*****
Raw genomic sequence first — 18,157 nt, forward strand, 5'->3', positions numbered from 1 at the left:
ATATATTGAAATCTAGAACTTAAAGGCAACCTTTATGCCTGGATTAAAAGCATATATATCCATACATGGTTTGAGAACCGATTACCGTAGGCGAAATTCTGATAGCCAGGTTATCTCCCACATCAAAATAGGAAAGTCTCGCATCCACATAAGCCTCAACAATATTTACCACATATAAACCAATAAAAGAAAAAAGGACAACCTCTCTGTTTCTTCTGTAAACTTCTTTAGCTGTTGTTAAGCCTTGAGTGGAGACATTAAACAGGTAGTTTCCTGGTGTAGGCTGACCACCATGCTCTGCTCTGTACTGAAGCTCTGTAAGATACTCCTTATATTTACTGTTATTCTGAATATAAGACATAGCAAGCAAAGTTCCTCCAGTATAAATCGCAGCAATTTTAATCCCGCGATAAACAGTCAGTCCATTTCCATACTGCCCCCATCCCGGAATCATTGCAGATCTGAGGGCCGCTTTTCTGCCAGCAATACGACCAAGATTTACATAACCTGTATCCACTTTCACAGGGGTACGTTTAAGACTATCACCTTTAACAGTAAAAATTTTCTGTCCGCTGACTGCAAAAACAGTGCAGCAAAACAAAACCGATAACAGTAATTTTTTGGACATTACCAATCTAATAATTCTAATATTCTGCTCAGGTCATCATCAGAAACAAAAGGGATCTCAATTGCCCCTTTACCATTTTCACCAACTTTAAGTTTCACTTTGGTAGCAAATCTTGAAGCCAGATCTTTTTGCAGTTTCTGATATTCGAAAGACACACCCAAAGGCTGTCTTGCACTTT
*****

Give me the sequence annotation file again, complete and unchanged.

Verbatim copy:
Raw genomic sequence first — 18,157 nt, forward strand, 5'->3', positions numbered from 1 at the left:
ATATATTGAAATCTAGAACTTAAAGGCAACCTTTATGCCTGGATTAAAAGCATATATATCCATACATGGTTTGAGAACCGATTACCGTAGGCGAAATTCTGATAGCCAGGTTATCTCCCACATCAAAATAGGAAAGTCTCGCATCCACATAAGCCTCAACAATATTTACCACATATAAACCAATAAAAGAAAAAAGGACAACCTCTCTGTTTCTTCTGTAAACTTCTTTAGCTGTTGTTAAGCCTTGAGTGGAGACATTAAACAGGTAGTTTCCTGGTGTAGGCTGACCACCATGCTCTGCTCTGTACTGAAGCTCTGTAAGATACTCCTTATATTTACTGTTATTCTGAATATAAGACATAGCAAGCAAAGTTCCTCCAGTATAAATCGCAGCAATTTTAATCCCGCGATAAACAGTCAGTCCATTTCCATACTGCCCCCATCCCGGAATCATTGCAGATCTGAGGGCCGCTTTTCTGCCAGCAATACGACCAAGATTTACATAACCTGTATCCACTTTCACAGGGGTACGTTTAAGACTATCACCTTTAACAGTAAAAATTTTCTGTCCGCTGACTGCAAAAACAGTGCAGCAAAACAAAACCGATAACAGTAATTTTTTGGACATTACCAATCTAATAATTCTAATATTCTGCTCAGGTCATCATCAGAAACAAAAGGGATCTCAATTGCCCCTTTACCATTTTCACCAACTTTAAGTTTCACTTTGGTAGCAAATCTTGAAGCCAGATCTTTTTGCAGTTTCTGATATTCGAAAGACACACCCAAAGGCTGTCTTGCACTTT